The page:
- Garden / Landscaping / Patio — 253
- Kitchen / Bathrooms — 232
- Appliance / Repair — 186
- Interior Design / Decor — 180
- Real Estate / Finance — 180
- HVAC / Air Conditioning — 143
- Cleaning / Maintenance — 136
- Improvements / Remodeling — 128
- Plumbing / Basements — 113
- Floors / Tile / Hardwood — 111
- Doors / Garages — 110
- Safety / Security — 109
Real Covenants: What are They, and How Do They Work?
by Guest on Feb 15, 2018
Real covenants are a powerful concept in real estate law that not many people know about. Today, we’re going to be taking a look at what these terms mean, how they work, and how they differ from one another. If you ever actually encounter a real covenant in the wild, you should speak with a lawyer before taking action – this concept can get a lot more tricky than it looks.
Let’s begin with a discussion of real covenants. In its simplest terms, a real covenant is either a promise to do a particular thing with land (affirmative), or a promise to refrain from doing a particular thing with land (negative). An example of an affirmative covenant would be promising your neighbor that you’ll build and maintain a privacy fence between your backyard and his. On the other hand, you could have a negative covenant with your other neighbor under which you promise her that you’ll never use your backyard to stage bare-knuckle boxing matches.
In both affirmative and negative real covenants, there are two essential elements: the burden and the benefit. The burden describes your obligation to keep the promise you made in the covenant. In both examples above, the burden was on you – the burden to build and maintain a privacy fence, and the burden of never hosting a boxing match in your yard. The benefit, in turn, represents the other party’s right to hold you to your promise. In the examples above, your neighbors hold the benefits – if you fail to build and maintain a fence, or if you do use your backyard to hold boxing matches, your neighbors have a claim against you for breaching your affirmative and negative covenants, respectively.
Is Your Real Covenant Running?
Real covenants are pretty straightforward when it comes to the original parties who create them. If you make a promise to your neighbor, then obviously you have the burden of keeping that promise and your neighbor has the benefit of enforcing it. But what happens if you sell your house to someone else and move? Does the new owner inherit the duty to maintain the privacy fence you built? Conversely, what if your neighbor moves instead – does your new neighbor have a right to enforce the real covenant against you? As is so often the case with legal questions, the answer is: “it depends.” Whether a real covenant binds subsequent parties depends on whether the covenant “runs with the land.”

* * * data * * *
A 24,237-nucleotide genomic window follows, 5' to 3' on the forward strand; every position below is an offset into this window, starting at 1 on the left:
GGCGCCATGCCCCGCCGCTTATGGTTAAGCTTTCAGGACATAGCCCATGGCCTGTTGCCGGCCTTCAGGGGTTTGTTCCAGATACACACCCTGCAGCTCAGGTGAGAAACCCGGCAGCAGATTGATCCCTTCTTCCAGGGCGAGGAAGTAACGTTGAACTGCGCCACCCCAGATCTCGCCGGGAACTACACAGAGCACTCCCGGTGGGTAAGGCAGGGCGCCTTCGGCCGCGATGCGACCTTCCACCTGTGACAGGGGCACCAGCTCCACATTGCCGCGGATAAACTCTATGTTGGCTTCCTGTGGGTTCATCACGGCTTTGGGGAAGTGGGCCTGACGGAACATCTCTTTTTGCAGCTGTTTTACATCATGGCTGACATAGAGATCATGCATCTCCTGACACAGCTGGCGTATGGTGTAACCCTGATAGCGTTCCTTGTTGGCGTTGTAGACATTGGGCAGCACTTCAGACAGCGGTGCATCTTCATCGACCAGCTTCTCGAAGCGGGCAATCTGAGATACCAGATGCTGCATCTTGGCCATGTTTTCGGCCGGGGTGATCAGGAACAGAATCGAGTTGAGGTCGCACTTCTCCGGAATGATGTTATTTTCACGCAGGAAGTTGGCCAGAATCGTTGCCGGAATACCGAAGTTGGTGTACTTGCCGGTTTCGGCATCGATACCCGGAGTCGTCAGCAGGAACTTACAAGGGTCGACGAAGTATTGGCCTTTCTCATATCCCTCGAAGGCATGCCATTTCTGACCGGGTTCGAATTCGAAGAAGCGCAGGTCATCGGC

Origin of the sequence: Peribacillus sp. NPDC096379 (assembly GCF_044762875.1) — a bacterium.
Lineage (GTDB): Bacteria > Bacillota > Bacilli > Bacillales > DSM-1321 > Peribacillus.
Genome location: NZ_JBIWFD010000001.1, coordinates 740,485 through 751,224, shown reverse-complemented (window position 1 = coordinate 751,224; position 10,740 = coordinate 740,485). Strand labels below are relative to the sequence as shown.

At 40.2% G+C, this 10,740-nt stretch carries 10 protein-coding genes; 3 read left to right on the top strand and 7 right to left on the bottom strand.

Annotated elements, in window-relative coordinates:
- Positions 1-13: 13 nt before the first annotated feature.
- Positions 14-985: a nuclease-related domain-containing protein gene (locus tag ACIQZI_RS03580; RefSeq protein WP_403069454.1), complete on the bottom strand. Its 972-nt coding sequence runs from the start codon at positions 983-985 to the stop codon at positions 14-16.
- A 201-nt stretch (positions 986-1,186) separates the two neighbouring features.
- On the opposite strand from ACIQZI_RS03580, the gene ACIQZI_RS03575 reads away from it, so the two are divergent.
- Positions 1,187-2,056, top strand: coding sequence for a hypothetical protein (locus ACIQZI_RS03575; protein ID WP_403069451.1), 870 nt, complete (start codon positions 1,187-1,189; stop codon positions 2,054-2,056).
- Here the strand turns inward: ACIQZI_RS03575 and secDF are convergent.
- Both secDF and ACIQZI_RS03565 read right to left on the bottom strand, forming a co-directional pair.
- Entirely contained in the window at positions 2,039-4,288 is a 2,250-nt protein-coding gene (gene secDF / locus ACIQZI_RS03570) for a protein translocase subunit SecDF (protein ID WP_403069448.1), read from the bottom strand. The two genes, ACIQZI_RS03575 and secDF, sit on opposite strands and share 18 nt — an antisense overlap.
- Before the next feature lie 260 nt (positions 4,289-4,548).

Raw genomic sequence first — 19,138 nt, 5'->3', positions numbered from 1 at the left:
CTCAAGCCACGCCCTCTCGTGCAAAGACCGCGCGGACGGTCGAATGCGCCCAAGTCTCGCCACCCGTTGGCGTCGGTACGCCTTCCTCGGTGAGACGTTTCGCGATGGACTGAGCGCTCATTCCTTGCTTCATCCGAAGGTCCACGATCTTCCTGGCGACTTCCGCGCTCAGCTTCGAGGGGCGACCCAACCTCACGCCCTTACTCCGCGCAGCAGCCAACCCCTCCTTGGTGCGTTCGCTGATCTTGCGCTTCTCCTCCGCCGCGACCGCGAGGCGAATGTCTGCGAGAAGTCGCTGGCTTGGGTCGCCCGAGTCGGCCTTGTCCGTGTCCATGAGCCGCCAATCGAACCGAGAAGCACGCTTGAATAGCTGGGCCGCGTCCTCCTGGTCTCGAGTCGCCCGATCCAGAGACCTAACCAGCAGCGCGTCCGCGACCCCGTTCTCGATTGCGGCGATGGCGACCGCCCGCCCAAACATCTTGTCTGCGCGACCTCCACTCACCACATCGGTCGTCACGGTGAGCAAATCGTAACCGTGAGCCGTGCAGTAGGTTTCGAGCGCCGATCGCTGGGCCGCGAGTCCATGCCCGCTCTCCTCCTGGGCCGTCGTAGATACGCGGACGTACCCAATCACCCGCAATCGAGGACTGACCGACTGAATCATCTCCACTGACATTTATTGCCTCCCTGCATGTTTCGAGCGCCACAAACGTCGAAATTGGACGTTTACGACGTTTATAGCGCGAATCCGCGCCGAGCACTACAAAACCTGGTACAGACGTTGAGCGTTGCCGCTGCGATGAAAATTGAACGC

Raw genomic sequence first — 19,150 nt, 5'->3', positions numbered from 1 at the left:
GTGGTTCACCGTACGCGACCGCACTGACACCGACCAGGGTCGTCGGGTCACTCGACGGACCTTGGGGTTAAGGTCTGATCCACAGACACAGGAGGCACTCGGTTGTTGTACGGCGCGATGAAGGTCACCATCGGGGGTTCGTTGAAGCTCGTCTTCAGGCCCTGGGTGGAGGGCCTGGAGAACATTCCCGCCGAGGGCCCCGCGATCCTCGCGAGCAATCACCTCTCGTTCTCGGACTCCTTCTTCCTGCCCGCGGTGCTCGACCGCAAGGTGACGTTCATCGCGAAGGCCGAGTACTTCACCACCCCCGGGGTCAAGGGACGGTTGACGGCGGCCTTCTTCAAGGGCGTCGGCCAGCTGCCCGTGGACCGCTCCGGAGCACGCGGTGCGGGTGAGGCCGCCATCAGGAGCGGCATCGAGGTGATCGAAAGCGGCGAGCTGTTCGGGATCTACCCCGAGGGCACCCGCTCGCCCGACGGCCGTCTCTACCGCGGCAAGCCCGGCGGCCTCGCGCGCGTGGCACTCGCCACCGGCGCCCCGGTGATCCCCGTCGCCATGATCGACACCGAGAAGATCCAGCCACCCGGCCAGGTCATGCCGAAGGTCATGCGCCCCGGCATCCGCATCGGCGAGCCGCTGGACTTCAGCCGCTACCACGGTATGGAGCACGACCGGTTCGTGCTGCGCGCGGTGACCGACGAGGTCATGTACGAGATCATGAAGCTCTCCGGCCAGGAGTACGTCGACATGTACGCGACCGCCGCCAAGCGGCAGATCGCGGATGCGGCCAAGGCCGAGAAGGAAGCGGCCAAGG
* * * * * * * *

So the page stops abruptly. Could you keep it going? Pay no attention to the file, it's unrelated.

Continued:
There is a slightly different analysis for whether a burden runs with the land, and for whether a benefit runs with the land. For a burden to run, the following five elements are required: (1) the real covenant must have been in writing; (2) both original parties must have intended for the real covenant to run with the land, which can usually be determined by whether the covenant identified one of the original parties specifically or if it was more general in its terms; (3) the real covenant must “touch and concern” the land, which means that it in some way relates to the use and enjoyment of the land; (4) there must have been horizontal privity between the original parties, meaning some sort of special (usually contractual) relationship; and (5) there must be vertical privity which is typically understood as the new owner owns the exact, burdened land as the previous owner.
For a benefit to run, you need to satisfy the first three elements of the burden test: the real covenant must be in writing, the parties must intend for it to run with the land, and it must touch and concern the land. Instead of horizontal and vertical privity, though, a benefit will run as long as there is “verticality.” Verticality simply requires the subsequent party to own some portion of the land owned by the original benefit holder in order for them to enforce the burden under the real covenant.
This seems fair, since the law makes it a bit harder to push a burden onto a subsequent party who wasn’t part of the original agreement, but allows benefits to flow a bit more freely to people down the line.
A real covenant can have a significant impact on how parties use and enjoy their land. If you are concerned about whether a real covenant will run with the new property you are planning to purchase, you would be wise to consult with a real estate lawyer who can interpret the elements above. They may sound simple enough on paper, but there is a lot of nuance packed into the analysis of whether a real covenant runs with the land.
Most Recent Articles
- Aug 25, 2021 Adjustable-Rate Mortgage vs. Fixed-Rate Mortgage by Guest
- Aug 1, 2021 Personal Loans or Home Equity Loans, Which Is Better for Consolidating Debts by Guest
- Jul 29, 2021 Do This One Thing and Your House Value Would Go Up by Guest
- Jul 23, 2021 Do These 5 Things Before Moving by Guest
- Jul 20, 2021 5 Real Estate Investment Ideas You Need to Know by Guest